Temple community reflects on Bob Saget’s legacy

Following the death of Full House star and Temple alumnus Bob Saget, students and faculty share memories of the actor and his lasting impact on Temple University.

Bob Saget, who graduated from Klein College of Media and Communication in 1978, signs a copy of The Temple News during an interview with Jesse North in Sept. 2006. | JESSE NORTH / COURTESY

Throughout his life, Bob Saget was always recognized for his kindness and great sense of humor on and off screen. 

Beyond his humor, his positivity and outgoing personality drew people to him, said George Cummings, a 1978 communications alumnus and friend of Saget who now works as the programming and production manager of TUTV. 

“Bob was very upbeat, friendly, gregarious, he was just a good guy,” Cummings said. “You know everybody liked Bob, and he always strove to be funny. He was very smart but had a great sense of humor. He was just a fun person to be around,” Cummings said. 

Saget, 65, died on Sunday in Orlando, Florida, from unknown causes, The Philadelphia Inquirer reported. Saget graduated from Klein College of Media and Communication in 1978 and went on to pursue a career in stand-up comedy and acting. Although he rose to success after graduating, Saget stayed proud and true to his Temple University roots by maintaining strong relationships with those at the university and returning to celebrate milestones, like Klein College’s naming ceremony in 2017.

Cummings and Saget first bonded in their senior year of college while filming scenes from A Streetcar Named Desire for Cummings’ final assignment in a film class. He asked Saget to play Stanley Kowalski, a character in the adaptation of Tennessee Williams’ play, which Saget hesitated to accept. 

“He was kind of resistant because he said, ‘I do comedy,’ because he’s always wanted to do comedy,” Cummings said. “He was funny back when we were in school together, I kind of pressed him a little bit and he actually did a really great job.”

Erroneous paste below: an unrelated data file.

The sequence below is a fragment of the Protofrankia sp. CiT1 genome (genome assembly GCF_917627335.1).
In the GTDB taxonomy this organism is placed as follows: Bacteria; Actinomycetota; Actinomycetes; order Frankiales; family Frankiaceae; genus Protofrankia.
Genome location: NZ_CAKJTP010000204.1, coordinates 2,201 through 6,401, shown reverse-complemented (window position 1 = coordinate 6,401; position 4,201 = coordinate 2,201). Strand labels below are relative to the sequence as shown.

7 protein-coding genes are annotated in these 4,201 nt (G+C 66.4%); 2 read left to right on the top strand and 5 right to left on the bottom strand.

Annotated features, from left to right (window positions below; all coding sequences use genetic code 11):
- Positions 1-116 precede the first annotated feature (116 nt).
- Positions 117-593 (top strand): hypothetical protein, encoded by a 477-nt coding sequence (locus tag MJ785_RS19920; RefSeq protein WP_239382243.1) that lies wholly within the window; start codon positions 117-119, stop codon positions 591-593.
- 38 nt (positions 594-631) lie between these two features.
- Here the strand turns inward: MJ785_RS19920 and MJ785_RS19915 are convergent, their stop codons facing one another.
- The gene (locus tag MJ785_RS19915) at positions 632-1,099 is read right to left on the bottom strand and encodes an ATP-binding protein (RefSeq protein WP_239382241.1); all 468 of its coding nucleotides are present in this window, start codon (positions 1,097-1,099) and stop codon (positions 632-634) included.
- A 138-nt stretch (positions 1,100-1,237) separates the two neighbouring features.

It was Saget’s role as Danny Tanner on Full House that made him America’s dad and a household name

Cummings’ children religiously watched Full House growing up, and he recalled a time when his daughter, then, around age 12, answered a call from Saget. 

“I was outside and all I hear from outside is ‘Bob Saget’s on the phone! Bob Saget’s on the phone!’ And I came in, and I took the phone, and he was laughing his head off,” Cummings said. “He ended up sending my kids autographed pictures and other memorabilia. That was Bob.” 

Growing up with a single mother, Danny Kilderry always loved the household dynamic on Full House, especially the show’s three father figures. He admired Saget’s role because he was the mature, sweet dad who would tuck his kids into bed and comfort them.

“I always just found that sweet,” said Kilderry, a senior media studies and production major. “[Saget] was a big figure in my childhood in particular.” 

Cassie Bambrick liked Saget’s character on Full House because he was supportive of his children and emotionally available, something that wasn’t always the case for Bambrick’s family. 

“I just really wanted that for myself,” said Bambrick, a first-year doctoral candidate in the School of Public Health. 

Bambrick also admired Saget’s caring personality and felt he was humble compared to other celebrities, she added. 

“He never forgot where he came from, didn’t try to disassociate with that,” Bambrick said. “He would even come back to Temple and everything.”  

Even after becoming famous, Saget maintained his relationship with those at the university and was always very personable, said David Boardman, dean of the Klein College of Media and Communication. 

“One of the things that is special about Temple University is how we help shape individuals,” Boardman said. “And I think Bob Saget represented the very best of that, as somebody who had tremendous success in his career, but also left behind a profound legacy of friendships and meaningful relationships.”

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